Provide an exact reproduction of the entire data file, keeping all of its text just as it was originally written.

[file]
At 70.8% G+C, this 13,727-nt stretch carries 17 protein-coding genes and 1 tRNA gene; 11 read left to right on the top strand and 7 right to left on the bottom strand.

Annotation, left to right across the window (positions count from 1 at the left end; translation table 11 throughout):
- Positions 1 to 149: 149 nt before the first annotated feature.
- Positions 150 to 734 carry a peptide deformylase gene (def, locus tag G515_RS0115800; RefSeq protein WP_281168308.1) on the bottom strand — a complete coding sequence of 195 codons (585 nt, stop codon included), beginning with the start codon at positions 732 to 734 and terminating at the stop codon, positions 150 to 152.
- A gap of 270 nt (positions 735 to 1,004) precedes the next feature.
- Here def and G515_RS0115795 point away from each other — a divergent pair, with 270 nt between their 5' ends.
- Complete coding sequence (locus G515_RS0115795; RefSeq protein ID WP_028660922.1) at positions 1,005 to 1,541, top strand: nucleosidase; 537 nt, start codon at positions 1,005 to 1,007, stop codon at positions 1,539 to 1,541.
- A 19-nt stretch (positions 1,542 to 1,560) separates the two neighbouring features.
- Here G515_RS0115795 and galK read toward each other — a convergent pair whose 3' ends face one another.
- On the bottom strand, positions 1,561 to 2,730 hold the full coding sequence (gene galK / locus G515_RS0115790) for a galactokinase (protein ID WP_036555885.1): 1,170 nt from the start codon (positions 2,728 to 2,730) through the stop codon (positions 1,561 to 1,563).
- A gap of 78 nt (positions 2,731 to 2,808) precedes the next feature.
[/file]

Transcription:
At 70.8% G+C, this 13,727-nt stretch carries 17 protein-coding genes and 1 tRNA gene; 11 read left to right on the top strand and 7 right to left on the bottom strand.

Annotation, left to right across the window (positions count from 1 at the left end; translation table 11 throughout):
- Positions 1 to 149: 149 nt before the first annotated feature.
- Positions 150 to 734 carry a peptide deformylase gene (def, locus tag G515_RS0115800; RefSeq protein WP_281168308.1) on the bottom strand — a complete coding sequence of 195 codons (585 nt, stop codon included), beginning with the start codon at positions 732 to 734 and terminating at the stop codon, positions 150 to 152.
- A gap of 270 nt (positions 735 to 1,004) precedes the next feature.
- Here def and G515_RS0115795 point away from each other — a divergent pair, with 270 nt between their 5' ends.
- Complete coding sequence (locus G515_RS0115795; RefSeq protein ID WP_028660922.1) at positions 1,005 to 1,541, top strand: nucleosidase; 537 nt, start codon at positions 1,005 to 1,007, stop codon at positions 1,539 to 1,541.
- A 19-nt stretch (positions 1,542 to 1,560) separates the two neighbouring features.
- Here G515_RS0115795 and galK read toward each other — a convergent pair whose 3' ends face one another.
- On the bottom strand, positions 1,561 to 2,730 hold the full coding sequence (gene galK / locus G515_RS0115790) for a galactokinase (protein ID WP_036555885.1): 1,170 nt from the start codon (positions 2,728 to 2,730) through the stop codon (positions 1,561 to 1,563).
- A gap of 78 nt (positions 2,731 to 2,808) precedes the next feature.